In my previous blog, Yoga Tune Up® for Mamahood Part 3, I spoke about my last weeks of pregnancy. Well, I am now on the other side and the proud mama to a three-month old little dude.
The other side is wonderful, full of love, joy and excitement; and, of sleepless nights that don’t matter once you wake up to witness the miracle you’ve created. But it’s also a rollercoaster of emotions and comes with its own set of challenges.
Post C-section, I thought I’d get out of bed the same day, just like I did with my first boy. Nope, wasn’t going to happen! When I did manage to get up the following morning, I felt like a marionette whose strings had been sliced off. My breath had completely left me – my creepy shoulders had burrowed their way into my ears creating immense tension – and my whole body felt unstable, resulting in low back, knee and foot pain and a general feeling of dis-ease that stayed with me well into the first few weeks post-partum.
And so to the rescue came my beloved therapy balls. I had a set of YTU original Therapy Balls at hospital and as soon as I was able to be up and about for more than a few minutes, I self-massaged my upper back and shoulders against the wall to mobilize my T-spine, uncage my breath, and stop wearing my shoulders as earrings. The upper back sequence for postpartum self massage is now on my daily tap – between carrying my little guy and feeding him, my shoulders and thoracic spine need all the help they can get!
Right away, I also added simple movements, such as pelvic tilts and clocks, leg slides and knee sways to begin to reconnect with my core. I was surprised at how difficult those movements, which so recently were second nature to me, had now become. But as with any surgery, patience and reason are key – my mind was often ready to do things my body simply wasn’t, and this was sometimes quite frustrating. That said, with every passing week, one more piece of the puzzle fell into place and I knew I had to trust the process, no matter how much I wanted it to be speedy.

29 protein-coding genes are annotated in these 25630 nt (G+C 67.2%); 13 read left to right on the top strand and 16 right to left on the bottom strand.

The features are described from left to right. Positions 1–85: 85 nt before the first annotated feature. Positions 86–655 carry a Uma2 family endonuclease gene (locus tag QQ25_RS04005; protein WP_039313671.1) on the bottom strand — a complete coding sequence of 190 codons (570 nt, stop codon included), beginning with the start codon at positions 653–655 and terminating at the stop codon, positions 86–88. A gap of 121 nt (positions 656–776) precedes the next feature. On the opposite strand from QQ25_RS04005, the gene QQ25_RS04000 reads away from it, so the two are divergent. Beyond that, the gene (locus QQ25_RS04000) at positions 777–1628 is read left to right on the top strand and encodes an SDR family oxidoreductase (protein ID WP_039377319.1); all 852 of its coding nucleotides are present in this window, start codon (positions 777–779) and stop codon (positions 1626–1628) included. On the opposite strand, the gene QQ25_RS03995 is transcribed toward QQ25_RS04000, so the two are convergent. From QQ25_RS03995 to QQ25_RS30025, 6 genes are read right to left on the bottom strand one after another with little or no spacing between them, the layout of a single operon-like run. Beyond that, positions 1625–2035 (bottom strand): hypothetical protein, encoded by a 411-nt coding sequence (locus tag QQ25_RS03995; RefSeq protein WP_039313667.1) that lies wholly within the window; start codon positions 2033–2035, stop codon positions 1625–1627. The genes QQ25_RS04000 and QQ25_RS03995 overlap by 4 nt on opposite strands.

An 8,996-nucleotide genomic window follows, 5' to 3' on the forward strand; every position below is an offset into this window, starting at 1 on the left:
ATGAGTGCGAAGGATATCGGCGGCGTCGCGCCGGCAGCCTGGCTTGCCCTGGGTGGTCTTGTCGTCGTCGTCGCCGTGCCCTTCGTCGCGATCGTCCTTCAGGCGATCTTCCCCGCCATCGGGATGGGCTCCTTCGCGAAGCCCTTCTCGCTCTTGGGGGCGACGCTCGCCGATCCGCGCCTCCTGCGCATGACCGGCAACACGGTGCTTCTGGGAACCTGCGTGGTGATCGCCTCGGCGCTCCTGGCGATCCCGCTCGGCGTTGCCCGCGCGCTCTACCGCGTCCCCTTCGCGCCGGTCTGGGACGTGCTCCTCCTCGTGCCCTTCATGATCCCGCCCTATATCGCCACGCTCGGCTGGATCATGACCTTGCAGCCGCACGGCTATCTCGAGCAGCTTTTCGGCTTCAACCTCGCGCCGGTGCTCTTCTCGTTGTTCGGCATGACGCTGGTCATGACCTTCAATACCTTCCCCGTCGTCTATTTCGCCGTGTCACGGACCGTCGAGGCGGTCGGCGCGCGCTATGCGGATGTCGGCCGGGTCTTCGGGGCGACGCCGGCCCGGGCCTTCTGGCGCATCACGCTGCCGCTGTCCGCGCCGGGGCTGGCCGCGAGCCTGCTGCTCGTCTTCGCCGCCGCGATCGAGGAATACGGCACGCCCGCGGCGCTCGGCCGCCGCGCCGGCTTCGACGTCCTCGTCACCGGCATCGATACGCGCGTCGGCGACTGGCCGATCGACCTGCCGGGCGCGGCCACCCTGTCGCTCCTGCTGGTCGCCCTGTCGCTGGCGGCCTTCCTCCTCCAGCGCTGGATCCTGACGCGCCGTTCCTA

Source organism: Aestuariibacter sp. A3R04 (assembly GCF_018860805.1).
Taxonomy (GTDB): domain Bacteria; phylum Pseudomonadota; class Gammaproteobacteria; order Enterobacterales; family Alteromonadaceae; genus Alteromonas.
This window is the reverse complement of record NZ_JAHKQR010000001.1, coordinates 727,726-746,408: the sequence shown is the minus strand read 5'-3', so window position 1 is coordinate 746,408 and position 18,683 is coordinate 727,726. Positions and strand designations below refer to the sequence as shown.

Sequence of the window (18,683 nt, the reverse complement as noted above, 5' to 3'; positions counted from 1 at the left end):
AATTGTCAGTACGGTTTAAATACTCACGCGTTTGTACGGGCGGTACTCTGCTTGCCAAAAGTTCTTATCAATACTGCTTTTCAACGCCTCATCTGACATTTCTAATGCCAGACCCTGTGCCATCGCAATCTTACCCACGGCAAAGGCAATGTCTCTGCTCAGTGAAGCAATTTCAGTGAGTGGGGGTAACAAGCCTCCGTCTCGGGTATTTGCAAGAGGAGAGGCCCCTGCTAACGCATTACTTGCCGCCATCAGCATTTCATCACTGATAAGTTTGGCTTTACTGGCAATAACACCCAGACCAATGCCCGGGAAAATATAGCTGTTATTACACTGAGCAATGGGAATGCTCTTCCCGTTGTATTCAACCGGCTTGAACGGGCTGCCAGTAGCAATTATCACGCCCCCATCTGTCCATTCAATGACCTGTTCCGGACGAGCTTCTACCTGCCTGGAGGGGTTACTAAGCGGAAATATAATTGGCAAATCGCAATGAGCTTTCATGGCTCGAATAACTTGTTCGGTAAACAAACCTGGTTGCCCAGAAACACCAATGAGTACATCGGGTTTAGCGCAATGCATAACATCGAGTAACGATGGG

After my six-week check-up, I consulted a pelvic floor (PF) physiotherapist. We started with the breath and I was surprised to find out I couldn’t use my lungs to their full capacity. But the body doesn’t forget – after a couple tactile cues, I was able to mobilize my entire ribcage, including the lowest ribs. It really was an “a-ha” moment as I just hadn’t realized I wasn’t breathing properly! The PT also checked that my diastasis recti had closed, began working my C-section scar and assessed my pelvic floor. As it turns out, I had some scar tissue on one side of my pelvic floor that contributed to a dysfunctional psoas and QL. I also found out that although my PF could release well, the muscles weren’t as strong as they could be and was given a few simple exercises to remedy the issue (which I’m still working on).
I can’t recommend seeing a women’s health specialist enough. I would never have known about some of the issues I had – and what to do about them – if I hadn’t checked with a professional. She answered all my questions regarding returning to the activities I love and gave me all the tools and information I needed to restore my body, which was such a boost for my morale. Onwards and upwards!
Come back Friday for a few of my favourite post-pregnancy sequences.
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Thank you for sharing your experience! Good to hear that you were able to find healing and recuperation in the YTU balls after having experienced such a traumatic (and beautiful) event, I’m definitely going to put that in my toolbox. I find it inspiring on how you were able to take charge of getting back into touch with your breath, body as well as finding the muscles in the PF.
I agree completely that a Pelvic Floor Physiotherapy appointment is a must postpartum!
Also thank you for being authentic about the frustrations post c section when trying to get back to movement.
Thank you for this! My gf had a C-section and I am uncertain if she has seen a specialist to give her as much information as you have received. It is now on my list of things to ask her and to hopefully encourage her to see someone so she can get back to where she wants to be!
Thanks for sharing, it’s good to know what to be potentially prepared for. I hope you had a good recovery all in all.
Thanks for sharing Emilie! I also brought my balls to the hospital. They were a great way to jump start recovery after delivery ( c-section for me as well with my 2nd!) It was sad to observe how concerned doctors and nurses were when they would walk into my room and find me out of bed with balls on the wall. I attribute the work with the balls and proprioceptive knowledge of my own body to a good recovery. These are great tools for prenatal and postpartum.
Very familiar story. I’m now eager to see some of your favourite post pregnancy sequences.
Thank you for being willing to be vulnerable and post this blog! Not many people would have that type of courage!